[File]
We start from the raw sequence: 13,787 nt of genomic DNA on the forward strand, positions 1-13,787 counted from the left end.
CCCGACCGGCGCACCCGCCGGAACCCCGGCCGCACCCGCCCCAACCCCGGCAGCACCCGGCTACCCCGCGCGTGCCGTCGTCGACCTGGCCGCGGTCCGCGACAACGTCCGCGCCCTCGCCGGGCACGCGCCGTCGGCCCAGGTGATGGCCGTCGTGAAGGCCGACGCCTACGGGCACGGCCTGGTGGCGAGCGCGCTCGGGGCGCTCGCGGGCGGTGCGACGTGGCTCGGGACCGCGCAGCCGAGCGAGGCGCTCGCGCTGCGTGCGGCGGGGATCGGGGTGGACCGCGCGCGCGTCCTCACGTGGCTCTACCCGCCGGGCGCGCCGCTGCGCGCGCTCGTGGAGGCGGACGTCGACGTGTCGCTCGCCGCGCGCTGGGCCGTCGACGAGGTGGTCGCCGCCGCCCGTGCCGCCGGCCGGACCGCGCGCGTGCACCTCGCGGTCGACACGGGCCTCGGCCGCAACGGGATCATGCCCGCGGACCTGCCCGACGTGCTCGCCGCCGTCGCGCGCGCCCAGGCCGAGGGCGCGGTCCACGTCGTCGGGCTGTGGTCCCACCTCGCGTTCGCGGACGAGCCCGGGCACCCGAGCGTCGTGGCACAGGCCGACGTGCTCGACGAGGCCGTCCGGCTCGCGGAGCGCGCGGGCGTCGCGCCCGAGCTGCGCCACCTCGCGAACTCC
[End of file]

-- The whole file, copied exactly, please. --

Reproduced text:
We start from the raw sequence: 13,787 nt of genomic DNA on the forward strand, positions 1-13,787 counted from the left end.
CCCGACCGGCGCACCCGCCGGAACCCCGGCCGCACCCGCCCCAACCCCGGCAGCACCCGGCTACCCCGCGCGTGCCGTCGTCGACCTGGCCGCGGTCCGCGACAACGTCCGCGCCCTCGCCGGGCACGCGCCGTCGGCCCAGGTGATGGCCGTCGTGAAGGCCGACGCCTACGGGCACGGCCTGGTGGCGAGCGCGCTCGGGGCGCTCGCGGGCGGTGCGACGTGGCTCGGGACCGCGCAGCCGAGCGAGGCGCTCGCGCTGCGTGCGGCGGGGATCGGGGTGGACCGCGCGCGCGTCCTCACGTGGCTCTACCCGCCGGGCGCGCCGCTGCGCGCGCTCGTGGAGGCGGACGTCGACGTGTCGCTCGCCGCGCGCTGGGCCGTCGACGAGGTGGTCGCCGCCGCCCGTGCCGCCGGCCGGACCGCGCGCGTGCACCTCGCGGTCGACACGGGCCTCGGCCGCAACGGGATCATGCCCGCGGACCTGCCCGACGTGCTCGCCGCCGTCGCGCGCGCCCAGGCCGAGGGCGCGGTCCACGTCGTCGGGCTGTGGTCCCACCTCGCGTTCGCGGACGAGCCCGGGCACCCGAGCGTCGTGGCACAGGCCGACGTGCTCGACGAGGCCGTCCGGCTCGCGGAGCGCGCGGGCGTCGCGCCCGAGCTGCGCCACCTCGCGAACTCC